In this document we explain how to take advantage of the SAP GRC suite to conduct DPIAs and to support a continuous improvement program for personal data protection. Figure 2 suggests a path for running DPIAs in using some powerful features in SAP GRC, which we will explain in detail in the remainder of the document.


Figure 2- Using SAP GRC suite features towards effective DPIAs

 The readers of this guide should be aware that it has no intention to be a complete methodology for conducting data protection impact assessments, but to provide an overview of the features in SAP GRC Risk Management solution which support managing such process. The reader should refer to regulatory requirements, such as the EU GDPR, guidance published by data protection authorities or yet standards. The next section of the document explains the initial steps to prepare a DPIA using the GRC suite.

2        Regulations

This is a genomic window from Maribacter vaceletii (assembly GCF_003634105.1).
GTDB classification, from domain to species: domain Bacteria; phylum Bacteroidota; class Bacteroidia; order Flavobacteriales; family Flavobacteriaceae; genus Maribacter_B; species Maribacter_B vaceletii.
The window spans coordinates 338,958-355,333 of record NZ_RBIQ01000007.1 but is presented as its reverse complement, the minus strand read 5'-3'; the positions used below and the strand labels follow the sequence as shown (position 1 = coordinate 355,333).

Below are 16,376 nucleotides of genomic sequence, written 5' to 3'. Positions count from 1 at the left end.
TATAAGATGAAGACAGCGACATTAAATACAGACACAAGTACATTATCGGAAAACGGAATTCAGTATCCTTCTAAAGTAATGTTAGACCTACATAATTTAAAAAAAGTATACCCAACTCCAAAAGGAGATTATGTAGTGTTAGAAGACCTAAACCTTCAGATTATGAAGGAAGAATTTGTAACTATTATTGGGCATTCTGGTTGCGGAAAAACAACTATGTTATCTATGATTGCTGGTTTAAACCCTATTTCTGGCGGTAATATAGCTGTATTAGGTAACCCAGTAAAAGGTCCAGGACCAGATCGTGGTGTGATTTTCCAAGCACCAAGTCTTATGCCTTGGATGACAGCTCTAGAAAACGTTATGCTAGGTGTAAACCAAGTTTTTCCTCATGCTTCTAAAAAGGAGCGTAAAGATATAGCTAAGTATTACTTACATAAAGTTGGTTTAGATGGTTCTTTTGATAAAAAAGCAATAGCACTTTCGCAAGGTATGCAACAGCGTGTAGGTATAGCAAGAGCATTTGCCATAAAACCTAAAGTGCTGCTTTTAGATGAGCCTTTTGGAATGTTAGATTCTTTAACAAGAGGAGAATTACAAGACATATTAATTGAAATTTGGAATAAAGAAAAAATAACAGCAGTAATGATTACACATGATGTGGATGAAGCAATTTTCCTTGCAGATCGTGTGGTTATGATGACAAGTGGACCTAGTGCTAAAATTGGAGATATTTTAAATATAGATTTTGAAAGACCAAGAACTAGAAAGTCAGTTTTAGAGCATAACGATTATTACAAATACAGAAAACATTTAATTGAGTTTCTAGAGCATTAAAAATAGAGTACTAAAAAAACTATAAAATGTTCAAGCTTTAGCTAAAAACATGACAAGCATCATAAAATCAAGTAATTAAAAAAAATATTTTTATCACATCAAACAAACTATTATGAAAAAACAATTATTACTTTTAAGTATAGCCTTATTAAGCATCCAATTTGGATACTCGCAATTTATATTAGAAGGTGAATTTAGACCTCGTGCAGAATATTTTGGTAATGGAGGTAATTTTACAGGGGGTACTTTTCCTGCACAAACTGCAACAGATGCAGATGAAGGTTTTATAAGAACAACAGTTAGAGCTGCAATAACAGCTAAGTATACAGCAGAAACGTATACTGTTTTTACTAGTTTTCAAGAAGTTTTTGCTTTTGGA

In order to fulfil requirements concerning the EU GDPR or other, you will need to create a new regulation regarding your organizational hierarchy in the Master Data work center → Regulations and Policies. It is possible to enter as many regulation specific requirements as necessary as shown in the Figure below.

 You can structure regulations in groups, according to your preferences. More importantly, you need to define the regulatory requirements your organization needs to satisfy. The Figure below illustrates one of them. Remark there are many other requirements in the full text of the EU GDPR and other data protection laws that are effective in the countries your company operates.

Figure 3 – Regulation hierarchies

 3        Central Controls